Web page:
The more time I spend studying the topic of marriage and walking with men in the workshops I’ve had the privilege of hosting for the past 8 years, the more I’m convinced that there are a common set of attitudes, mindsets and challenges that plague most marriages. Here are a few examples and then I’ll further explain the last one – which may be among the biggest contributors to marital strife.
Attitudes that plague marriages:
- “I deserve to be happy” – this one is mostly motivated by a self-orientation (or selfishness if you want to be more brutally honest) that contends that my self-interest is paramount in life.
- “If you knew my spouse…you’d understand why we struggle” – which is the common view that my marriage challenges are mostly resulting from the deficiency of the person I’ve married. Another variation on this theme: “I think I may have married the wrong person.” In reality, I’d argue that we all marry the wrong person – if “wrong” is defined as joining two sin-prone, self-oriented people who are, by definition, going to have tension and conflict in their marriage.
- “Our marriage at least needs to be ‘fair’!” This is the one I’ve come to label – ‘The Fairness Doctrine’. And when both spouses embrace this doctrine, it may be the single, biggest impediment to God’s design for an abundant marriage.
The Fairness Doctrine explored:
Why is this concept of ‘fairness’ so prevalent? Because most of us have embraced the notion, since early childhood, that we are entitled to equity and fairness in life. Maybe we learned it as a toddler; perhaps it became expected in our school years; it may have become ingrained in our psyche when we started working and became convinced that we ‘deserve’ to get equitable raises, promotions, and opportunities in the workplace.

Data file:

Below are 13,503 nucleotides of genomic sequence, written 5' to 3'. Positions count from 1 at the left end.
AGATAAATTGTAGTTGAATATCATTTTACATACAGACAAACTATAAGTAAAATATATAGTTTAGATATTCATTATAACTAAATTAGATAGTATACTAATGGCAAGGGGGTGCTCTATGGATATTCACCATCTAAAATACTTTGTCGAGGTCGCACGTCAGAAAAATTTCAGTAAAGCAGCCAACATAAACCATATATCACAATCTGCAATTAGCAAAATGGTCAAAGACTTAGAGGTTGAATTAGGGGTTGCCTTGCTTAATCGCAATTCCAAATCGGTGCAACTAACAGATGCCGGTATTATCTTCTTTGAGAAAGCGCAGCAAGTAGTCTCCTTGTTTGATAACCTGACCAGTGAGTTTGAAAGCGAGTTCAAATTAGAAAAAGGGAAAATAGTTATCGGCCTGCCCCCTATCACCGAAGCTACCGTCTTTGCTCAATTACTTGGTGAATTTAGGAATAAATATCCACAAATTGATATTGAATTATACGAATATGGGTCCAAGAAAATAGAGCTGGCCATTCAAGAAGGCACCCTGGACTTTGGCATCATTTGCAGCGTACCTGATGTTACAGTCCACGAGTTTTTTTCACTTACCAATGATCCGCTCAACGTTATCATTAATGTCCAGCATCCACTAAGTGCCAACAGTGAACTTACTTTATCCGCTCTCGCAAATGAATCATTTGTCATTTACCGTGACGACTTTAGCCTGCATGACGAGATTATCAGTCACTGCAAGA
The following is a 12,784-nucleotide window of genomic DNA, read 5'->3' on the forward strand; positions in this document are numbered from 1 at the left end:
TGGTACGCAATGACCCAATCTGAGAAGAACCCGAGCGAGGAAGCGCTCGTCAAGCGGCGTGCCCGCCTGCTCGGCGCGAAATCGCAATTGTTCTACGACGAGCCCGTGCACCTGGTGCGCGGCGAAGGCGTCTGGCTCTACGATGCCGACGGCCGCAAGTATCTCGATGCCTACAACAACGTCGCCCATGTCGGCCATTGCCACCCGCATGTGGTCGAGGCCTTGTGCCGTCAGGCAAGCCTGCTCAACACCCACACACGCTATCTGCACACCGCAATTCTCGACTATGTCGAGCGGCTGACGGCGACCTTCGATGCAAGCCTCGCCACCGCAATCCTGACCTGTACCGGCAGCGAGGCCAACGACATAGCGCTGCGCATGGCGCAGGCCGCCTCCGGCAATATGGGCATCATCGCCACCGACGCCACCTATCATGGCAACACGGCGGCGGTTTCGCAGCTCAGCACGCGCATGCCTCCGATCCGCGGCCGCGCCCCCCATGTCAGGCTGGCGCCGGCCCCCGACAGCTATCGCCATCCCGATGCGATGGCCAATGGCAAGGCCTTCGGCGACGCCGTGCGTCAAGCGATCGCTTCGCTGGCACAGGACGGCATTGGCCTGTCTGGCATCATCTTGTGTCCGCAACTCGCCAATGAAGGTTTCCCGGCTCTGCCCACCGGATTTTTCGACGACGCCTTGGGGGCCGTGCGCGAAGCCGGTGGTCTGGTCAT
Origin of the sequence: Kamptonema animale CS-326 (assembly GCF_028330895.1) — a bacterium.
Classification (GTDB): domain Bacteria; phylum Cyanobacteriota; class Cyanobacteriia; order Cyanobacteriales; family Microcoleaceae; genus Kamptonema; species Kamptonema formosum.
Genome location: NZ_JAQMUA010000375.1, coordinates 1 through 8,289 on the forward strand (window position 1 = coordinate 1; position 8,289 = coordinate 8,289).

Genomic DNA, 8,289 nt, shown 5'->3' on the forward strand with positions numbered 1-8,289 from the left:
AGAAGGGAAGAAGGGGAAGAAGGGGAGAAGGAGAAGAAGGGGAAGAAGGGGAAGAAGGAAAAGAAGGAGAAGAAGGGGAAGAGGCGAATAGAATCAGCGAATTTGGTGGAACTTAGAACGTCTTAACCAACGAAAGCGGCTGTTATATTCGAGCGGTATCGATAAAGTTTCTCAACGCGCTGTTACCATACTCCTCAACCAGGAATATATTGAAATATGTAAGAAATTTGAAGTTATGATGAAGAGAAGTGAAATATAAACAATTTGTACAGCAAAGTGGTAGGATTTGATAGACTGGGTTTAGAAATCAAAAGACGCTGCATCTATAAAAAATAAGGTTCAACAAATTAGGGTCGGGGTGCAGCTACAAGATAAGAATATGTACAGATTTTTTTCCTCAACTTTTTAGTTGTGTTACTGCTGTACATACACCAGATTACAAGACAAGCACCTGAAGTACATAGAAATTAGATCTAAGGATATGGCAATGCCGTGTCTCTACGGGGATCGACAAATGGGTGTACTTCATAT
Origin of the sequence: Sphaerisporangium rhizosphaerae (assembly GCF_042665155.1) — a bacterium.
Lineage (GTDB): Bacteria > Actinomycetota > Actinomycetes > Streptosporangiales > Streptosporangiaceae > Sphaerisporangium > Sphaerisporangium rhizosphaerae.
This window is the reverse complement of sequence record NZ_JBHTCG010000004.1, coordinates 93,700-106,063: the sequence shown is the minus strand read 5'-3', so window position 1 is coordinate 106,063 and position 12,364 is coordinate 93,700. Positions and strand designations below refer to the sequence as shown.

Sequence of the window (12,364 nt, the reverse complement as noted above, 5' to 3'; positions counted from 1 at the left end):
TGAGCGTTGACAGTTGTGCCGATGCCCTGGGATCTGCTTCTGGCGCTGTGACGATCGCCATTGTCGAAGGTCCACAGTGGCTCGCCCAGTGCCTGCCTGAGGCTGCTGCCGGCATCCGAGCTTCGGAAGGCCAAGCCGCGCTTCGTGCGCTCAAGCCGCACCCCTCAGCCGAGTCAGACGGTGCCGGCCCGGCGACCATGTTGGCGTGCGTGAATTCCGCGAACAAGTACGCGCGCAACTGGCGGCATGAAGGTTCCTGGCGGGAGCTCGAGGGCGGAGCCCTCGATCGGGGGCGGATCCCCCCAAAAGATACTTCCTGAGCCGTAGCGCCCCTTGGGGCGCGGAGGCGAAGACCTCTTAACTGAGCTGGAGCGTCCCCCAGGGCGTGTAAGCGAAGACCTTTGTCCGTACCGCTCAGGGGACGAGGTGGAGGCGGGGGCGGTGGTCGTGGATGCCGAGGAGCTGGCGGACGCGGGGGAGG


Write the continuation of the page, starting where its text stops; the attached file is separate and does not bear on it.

And yet, in Jesus’ upside-down worldview – the concept of fairness is entirely rejected. Consider the parable of the workers in the Vineyard in Matthew’s gospel where Jesus talks about the workers who were hired as laborers who spent vastly different hours in the field and were paid the same amount.
And another when Jesus told the story of the women bringing her meager gift offering to the altar – particularly when compared to what other, more wealthy people had given. Here are His words: “Truly I tell you,” he said, “this poor widow has put in more than all the others. 4 All these people gave their gifts out of their wealth; but she out of her poverty put in all she had to live on.” (Luke 21:3-4)
And perhaps the most indicting example – that totally destroys the entitlement mentality of the Fairness Doctrine – are Jesus’ final words in Matthew 20:16: “So the last will be first, and the first will be last.”
Here’s the point and the promise – God designed marriage to be completely counter-intuitive in today’s culture. In order for a husband and wife to personify the gospel and glorify Him, we’re called to tear up the Fairness Doctrine entirely. How does that translate to day-to-day behaviors and attitudes?
- The next time your spouse doesn’t do his/her fair share of chores – it shouldn’t matter to us the way it often does. Instead, count it as pure joy.
- When you don’t get to play golf on a sunny, warm Saturday morning after your spouse had an opportunity to play tennis last week – not only is it ok – it’s actually a great blessing for your spouse that can give you great satisfaction.
- Or, when your spouse never says “I’m sorry” (and you do), it’s ok. In fact, it’s better than ok – because you don’t even have an expectation that you’re entitled to an apology.
A major source of marital dissatisfaction actually derives from clinging to the ‘Fairness Doctrine’ because when you expect ‘fair’ (which you can’t objectively judge BTW because we all have a tainted view of what’s ‘fair’ based on our own, personal definition) you are bound to be disappointed because your expectations are unlikely to be met. Instead, Jesus calls us to die to our self-interest. The Fairness Doctrine tugs us to expect the opposite – “my interests are at least equal (or greater than) the interest of others.”
Here’s the bottom line – and a game changer in your marriage and in your mindset: tear up, destroy, or burn the fairness doctrine that resides in your mindset. That mindset is mostly filled with a self-orientation that won’t serve you well and certainly won’t serve your spouse well. When you get serious about throwing the Fairness Doctrine away, with no contingencies, your spouse will most-often respond in a profound and selfless way!
I always welcome your thoughts and praying for you and your marriage!
P.S. – here’s the website for the marriage workshops for men in case you’re in the north-Atlanta area and have an interest in registering: www.menyourmarriagematters.com